Degree Date


Document Type

Dissertation - Public Access

Degree Name

Psy.D. Doctor of Clinical Psychology

Academic Discipline

Clinical Psychology - Florida School of Professional Psychology

First Advisor

Kathie Bates, Ph.D.

Second Advisor

Elizabeth Lane, Ph.D.


Two of this century’s most significant healthcare challenges are Alzheimer’s disease and mild cognitive impairment, with 40 million people suffering from the diseases. In fact, a conservative estimate projects that both conditions will double every 20 years until 2050. Alzheimer’s disease involves memory impairment, disorientation, confusion, and various problematic behaviors. Presently, no prevention method or cure has been discovered for Alzheimer’s. Mild cognitive impairment typically includes problems with memory, language, thinking, and judgment beyond those typical of one’s age. Usually, these symptoms do not interfere with daily activities but do not improve and have been linked with a risk of developing Alzheimer’s as time goes on. As research in this area has evolved, genetic biomarkers have been discovered that determine the potential risk of Alzheimer’s disease. While there are no guarantees that individuals will develop Alzheimer’s, they can increase the likelihood of disease onset. Despite the potential for life changes and behaviors that could reduce disease risk, most health professionals are unwilling to disclose these biomarkers to their patients. Clinicians’ perceived risk and biases in believing that disclosing this biomarker will harm patients can result in patients receiving limited health information in this area. However, the debate surrounding this disclosure as harmful to patients should be informed by objective outcomes, rather than only perceived harm. This literature review examines the objective outcomes of genetic risk disclosure and ethical guidelines relevant to any disclosure(s).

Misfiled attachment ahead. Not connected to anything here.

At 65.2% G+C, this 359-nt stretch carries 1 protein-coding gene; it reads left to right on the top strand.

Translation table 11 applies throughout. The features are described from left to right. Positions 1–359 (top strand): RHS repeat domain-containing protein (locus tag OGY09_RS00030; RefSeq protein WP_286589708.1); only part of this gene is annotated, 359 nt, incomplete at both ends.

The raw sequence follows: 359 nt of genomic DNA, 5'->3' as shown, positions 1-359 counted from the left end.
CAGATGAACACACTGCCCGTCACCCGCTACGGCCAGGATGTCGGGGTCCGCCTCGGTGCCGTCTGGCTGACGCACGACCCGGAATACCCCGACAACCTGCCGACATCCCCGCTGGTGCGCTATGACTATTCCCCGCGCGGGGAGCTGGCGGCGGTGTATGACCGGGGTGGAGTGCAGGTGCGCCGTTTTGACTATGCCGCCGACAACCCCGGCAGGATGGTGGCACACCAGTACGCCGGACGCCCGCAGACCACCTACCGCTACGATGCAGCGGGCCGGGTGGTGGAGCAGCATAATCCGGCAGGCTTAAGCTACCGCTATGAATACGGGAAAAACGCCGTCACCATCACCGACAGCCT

This work has been ongoing for some time and would not have been possible without the support of National Louis University faculty. I am also especially indebted to my current advisor, Dr. Christina Brown, who has been supportive of my career goals, actively working to provide me with the essential professional guidance needed in the face of adversity. The faculty at National Louis University has been a bright light in the face of my previous school closure at Argosy University in Phoenix, Arizona. I am grateful to all those with whom I have had the pleasure to work during this and other related projects. Each member of my Clinical Research Project Committee has provided extensive personal and professional guidance and taught me a great deal about research and life. I especially thank Drs. Kathie Bates and Elizabeth Lane, the chairman and co-chairman of my committee. As my teachers and mentors, they have taught me more than I could ever credit them for here. I also thank Dr. Marwan Sabbagh, Neurologist at Barrow Neurological Institute in Phoenix, Arizona, who provided me with an amazing experience for three years while working on his research team as the primary rater on over 20 clinical research trials for Alzheimer’s disease. This research and clinical experience provided me with the professional insight needed to explore the debate surrounding ApoE patient disclosures in depth. Finally, and most importantly, nobody has been more important to me in pursuing this project than my family members. I thank my parents who have supported me throughout this journey and my two amazing children, Brittney and Ryan, who have provided unending inspiration and will always be my best work on this earth.